Published: 10/02/2022
Category: On The Job
Published: 10/02/2022
Category: On The Job

There are not many things that have become cheaper under the Morrison government, but talk is certainly one of them.

This week during which he has delivered an official apology to victims of sexual violence in parliament, Scott Morrison has another opportunity to show his words aren’t just hollow rhetoric.

Now is the moment for him to support the removal of the $450 threshold for employer superannuation contributions.

The current arrangements are crucial for hundreds of thousands of working women who work part-time and in multiple, interchanging, and casual jobs that mean they see very little super paid into their accounts.

The current threshold denies low-paid working women $59 million in super contributions every year – with 200 000 women receiving no super at all.

True to form, Scott Morrison has been all talk so far.

In the 2021 budget, the government announced it would move to scrap the threshold but is yet to act.

Parliamentary sitting days are running out for the government to take this simple but effective step in addressing the ongoing gender gap in the superannuation system that sees women retire with half the superannuation of men.

ACTU president Michele O’Neil

ACTU president Michele O’Neil has no doubt that the end of the current threshold arrangements should not be delayed any further.

“The removal of the threshold is a critical step in closing the gender gap in superannuation, and one which has been promised and re-promised by this government for almost 12 months,” she said.

“The time for action is well overdue.”

Funds across the Industry Super sector have supported the call to lift the threshold.

HESTA is the largest superannuation fund dedicated to Australia’s health and community services sector. It is perfectly placed to comment on the issue of the “super-gap”, particularly in highly feminised workforces such as health and the care sector.

HESTA CEO Deb Blakey has called on all sides of politics to prioritise the removal of the threshold as soon as possible.

“We have a small of window of opportunity to ensure that this basic equity measure is passed and implemented by 1 July, but Parliament must act now,” she said.

“This basic equity measure will make an important difference to our members who spend their entire working lives caring for others.”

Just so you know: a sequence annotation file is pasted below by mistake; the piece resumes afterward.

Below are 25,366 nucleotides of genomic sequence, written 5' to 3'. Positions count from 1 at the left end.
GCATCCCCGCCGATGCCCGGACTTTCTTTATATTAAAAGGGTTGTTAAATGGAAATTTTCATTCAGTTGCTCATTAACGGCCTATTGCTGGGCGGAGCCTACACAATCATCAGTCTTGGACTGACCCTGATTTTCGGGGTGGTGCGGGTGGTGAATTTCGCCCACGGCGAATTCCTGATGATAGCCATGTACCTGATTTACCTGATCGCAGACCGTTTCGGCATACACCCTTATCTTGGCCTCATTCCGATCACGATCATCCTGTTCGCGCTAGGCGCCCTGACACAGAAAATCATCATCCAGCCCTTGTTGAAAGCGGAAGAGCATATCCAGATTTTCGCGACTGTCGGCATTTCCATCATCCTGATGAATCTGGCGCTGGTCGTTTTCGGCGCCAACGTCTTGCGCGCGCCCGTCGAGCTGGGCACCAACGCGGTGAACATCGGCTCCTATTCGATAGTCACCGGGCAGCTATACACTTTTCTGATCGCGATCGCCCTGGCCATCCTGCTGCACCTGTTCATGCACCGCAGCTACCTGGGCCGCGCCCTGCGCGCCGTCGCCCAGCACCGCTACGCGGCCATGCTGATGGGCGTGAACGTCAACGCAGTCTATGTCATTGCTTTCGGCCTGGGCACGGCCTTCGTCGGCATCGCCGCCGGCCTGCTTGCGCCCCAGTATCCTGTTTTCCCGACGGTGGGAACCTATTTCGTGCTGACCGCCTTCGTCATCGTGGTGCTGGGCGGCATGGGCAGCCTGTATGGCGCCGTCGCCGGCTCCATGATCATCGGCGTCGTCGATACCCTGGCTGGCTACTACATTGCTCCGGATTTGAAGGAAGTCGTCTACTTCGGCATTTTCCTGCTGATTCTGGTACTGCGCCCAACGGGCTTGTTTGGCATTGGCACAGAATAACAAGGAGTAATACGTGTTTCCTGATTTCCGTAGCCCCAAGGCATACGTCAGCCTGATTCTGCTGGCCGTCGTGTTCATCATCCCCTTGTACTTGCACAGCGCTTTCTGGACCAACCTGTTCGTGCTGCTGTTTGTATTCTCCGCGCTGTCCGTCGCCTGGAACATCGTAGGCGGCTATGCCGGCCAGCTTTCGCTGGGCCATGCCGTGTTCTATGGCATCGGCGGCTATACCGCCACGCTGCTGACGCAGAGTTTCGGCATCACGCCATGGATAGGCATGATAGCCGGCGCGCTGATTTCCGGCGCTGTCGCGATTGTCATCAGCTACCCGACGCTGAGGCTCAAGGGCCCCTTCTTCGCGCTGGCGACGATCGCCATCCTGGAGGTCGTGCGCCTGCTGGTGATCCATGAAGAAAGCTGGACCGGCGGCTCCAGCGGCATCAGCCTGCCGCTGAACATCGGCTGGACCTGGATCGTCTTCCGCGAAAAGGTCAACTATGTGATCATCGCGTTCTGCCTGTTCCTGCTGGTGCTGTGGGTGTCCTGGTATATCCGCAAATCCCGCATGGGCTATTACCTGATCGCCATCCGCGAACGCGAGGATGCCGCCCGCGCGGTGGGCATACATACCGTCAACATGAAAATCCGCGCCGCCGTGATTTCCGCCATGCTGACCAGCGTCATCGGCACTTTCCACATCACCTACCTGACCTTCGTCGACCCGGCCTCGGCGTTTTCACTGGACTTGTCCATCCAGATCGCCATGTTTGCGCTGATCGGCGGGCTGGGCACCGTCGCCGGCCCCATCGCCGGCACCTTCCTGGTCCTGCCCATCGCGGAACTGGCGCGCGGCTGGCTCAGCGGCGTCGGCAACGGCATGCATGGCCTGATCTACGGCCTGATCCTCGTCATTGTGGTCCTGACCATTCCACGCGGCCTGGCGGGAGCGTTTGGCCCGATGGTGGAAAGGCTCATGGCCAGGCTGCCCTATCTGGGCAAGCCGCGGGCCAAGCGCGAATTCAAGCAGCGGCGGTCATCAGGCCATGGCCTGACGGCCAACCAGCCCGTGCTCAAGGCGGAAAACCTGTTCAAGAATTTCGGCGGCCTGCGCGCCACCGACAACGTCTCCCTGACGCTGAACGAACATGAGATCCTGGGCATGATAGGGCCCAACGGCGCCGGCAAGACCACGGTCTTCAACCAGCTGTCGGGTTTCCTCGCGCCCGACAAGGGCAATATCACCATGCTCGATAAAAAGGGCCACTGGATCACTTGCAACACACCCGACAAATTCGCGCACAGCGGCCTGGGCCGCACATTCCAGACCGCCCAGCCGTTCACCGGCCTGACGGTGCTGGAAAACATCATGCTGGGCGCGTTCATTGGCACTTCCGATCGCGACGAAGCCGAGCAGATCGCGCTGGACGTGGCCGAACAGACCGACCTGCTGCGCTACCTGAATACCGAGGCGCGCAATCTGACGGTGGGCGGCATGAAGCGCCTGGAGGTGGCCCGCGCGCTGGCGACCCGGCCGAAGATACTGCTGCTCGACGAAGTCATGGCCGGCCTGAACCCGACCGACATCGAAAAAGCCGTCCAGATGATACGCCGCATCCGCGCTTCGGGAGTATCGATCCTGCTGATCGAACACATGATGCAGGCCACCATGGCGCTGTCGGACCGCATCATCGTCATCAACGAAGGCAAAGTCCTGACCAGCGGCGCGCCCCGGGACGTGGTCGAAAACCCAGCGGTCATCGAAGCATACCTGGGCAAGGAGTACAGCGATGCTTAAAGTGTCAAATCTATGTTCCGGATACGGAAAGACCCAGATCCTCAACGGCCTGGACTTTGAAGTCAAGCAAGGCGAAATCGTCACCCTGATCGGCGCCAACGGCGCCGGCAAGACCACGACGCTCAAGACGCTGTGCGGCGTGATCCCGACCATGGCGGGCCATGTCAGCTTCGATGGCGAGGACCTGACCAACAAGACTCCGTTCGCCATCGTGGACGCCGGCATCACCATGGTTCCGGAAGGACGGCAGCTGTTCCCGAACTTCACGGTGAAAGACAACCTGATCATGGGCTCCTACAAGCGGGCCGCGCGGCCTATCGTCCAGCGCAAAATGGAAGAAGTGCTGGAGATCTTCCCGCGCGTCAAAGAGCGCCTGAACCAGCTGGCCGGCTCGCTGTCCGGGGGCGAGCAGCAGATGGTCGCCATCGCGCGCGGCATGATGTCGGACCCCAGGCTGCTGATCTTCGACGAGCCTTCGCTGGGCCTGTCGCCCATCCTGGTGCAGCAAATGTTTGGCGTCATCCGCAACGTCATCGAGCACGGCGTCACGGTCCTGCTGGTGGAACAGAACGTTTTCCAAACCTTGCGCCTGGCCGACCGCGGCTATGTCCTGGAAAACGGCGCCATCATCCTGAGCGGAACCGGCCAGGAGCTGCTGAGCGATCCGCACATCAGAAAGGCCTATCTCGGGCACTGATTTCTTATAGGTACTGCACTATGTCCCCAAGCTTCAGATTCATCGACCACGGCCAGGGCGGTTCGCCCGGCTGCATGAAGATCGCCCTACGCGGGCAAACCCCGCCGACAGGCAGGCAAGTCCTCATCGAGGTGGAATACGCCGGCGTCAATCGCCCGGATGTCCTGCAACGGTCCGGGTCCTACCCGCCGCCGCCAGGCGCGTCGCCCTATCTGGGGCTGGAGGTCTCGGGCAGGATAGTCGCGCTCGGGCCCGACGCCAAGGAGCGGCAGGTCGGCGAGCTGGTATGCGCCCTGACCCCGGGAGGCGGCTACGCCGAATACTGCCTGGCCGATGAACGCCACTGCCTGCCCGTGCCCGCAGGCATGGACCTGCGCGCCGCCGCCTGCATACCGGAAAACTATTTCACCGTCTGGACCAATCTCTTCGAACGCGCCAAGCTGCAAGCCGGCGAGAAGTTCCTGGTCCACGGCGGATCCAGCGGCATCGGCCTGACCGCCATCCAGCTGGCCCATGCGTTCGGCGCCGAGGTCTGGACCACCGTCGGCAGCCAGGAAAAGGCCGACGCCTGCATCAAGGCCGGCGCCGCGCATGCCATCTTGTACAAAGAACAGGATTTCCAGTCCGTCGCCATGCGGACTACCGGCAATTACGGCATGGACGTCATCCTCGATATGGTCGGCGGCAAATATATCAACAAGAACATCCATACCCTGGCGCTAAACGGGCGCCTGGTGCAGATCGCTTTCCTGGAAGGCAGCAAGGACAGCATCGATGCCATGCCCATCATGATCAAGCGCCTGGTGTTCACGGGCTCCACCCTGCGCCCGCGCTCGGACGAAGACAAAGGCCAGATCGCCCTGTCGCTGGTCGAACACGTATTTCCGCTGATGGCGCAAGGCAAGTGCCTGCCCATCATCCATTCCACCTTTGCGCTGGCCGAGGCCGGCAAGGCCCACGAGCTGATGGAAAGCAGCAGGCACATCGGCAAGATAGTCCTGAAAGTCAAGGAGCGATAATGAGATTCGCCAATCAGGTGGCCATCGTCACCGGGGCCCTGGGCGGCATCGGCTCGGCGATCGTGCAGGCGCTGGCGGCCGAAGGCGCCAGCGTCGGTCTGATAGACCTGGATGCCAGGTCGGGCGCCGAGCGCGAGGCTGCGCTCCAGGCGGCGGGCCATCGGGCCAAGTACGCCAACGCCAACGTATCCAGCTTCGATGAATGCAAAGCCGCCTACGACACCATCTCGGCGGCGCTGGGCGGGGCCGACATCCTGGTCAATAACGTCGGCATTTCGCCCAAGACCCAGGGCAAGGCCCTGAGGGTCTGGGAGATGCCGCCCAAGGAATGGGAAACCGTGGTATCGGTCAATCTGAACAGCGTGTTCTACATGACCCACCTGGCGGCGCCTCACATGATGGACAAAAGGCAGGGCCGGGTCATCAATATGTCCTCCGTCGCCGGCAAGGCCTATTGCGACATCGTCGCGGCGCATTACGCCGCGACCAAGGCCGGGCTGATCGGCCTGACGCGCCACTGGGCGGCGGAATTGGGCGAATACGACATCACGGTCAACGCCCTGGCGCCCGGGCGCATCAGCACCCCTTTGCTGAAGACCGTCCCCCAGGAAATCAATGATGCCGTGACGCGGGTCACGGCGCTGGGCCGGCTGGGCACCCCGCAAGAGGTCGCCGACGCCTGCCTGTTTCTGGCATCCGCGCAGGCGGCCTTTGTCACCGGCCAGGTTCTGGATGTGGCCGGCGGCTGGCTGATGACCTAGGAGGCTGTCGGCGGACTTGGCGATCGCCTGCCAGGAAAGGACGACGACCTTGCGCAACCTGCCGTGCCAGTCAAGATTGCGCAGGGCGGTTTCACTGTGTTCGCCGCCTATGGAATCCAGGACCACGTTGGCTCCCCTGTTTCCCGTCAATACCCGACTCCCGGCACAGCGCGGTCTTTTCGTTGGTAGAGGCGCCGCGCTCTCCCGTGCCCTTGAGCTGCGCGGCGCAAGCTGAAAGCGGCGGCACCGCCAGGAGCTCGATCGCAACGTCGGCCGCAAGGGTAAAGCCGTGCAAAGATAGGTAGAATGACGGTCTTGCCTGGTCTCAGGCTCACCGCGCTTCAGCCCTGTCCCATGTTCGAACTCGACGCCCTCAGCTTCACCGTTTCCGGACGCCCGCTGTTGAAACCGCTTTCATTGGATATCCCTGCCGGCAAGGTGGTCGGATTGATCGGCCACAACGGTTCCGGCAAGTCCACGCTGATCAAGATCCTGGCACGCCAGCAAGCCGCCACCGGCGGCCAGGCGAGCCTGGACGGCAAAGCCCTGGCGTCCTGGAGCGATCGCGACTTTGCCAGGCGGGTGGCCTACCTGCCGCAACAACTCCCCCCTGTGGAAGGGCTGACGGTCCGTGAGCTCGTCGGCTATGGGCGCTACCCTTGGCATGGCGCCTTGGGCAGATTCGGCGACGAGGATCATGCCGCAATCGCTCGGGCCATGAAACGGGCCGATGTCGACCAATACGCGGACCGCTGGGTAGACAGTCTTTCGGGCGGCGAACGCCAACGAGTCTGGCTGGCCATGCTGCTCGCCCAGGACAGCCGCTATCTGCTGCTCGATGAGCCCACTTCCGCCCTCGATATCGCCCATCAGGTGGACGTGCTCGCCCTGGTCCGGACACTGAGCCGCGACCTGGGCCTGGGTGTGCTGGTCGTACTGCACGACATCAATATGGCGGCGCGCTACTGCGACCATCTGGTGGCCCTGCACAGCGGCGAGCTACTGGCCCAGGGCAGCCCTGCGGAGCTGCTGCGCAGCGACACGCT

“Super is meant to be for all Australians and paid on every dollar earned.

Ending this outdated measure will send a strong message to those working in casual or part-time positions for multiple employers that their work is valued,” Blakey said.

REST Super has many members from the retail sector which also has a predominantly female workforce.

Chief Executive Vicki Doyle has seen first-hand how the current arrangements have long term consequences for far too many women.

“It is one of many factors that lead to women retiring with far less than men,” she said.

“Removing the threshold is an important contribution to improving women’s financial security.”

“We hope that Parliament will pass this legislation this week, and that further measures to improve women’s retirement outcomes, such as including superannuation contributions as part of the Parental Leave Pay and Dad and Partner Pay schemes, will be announced in the upcoming 2022-23 Federal Budget,” Doyle said.

Michele O’Neil knows that Unions and working women have had to fight tooth and nail for every change to improve the situation for women at work.

This fight is just one of many that must be won, and it’s a fight that needs to happen now.

“Women lose money every day that this barrier stays in place,” she said.

“This is an overdue and important reform but much more is needed to ensure that the superannuation system provides a comfortable retirement for all Australian workers.”

Now’s the time for the Super threshold to go

Now’s the time for the Super threshold to go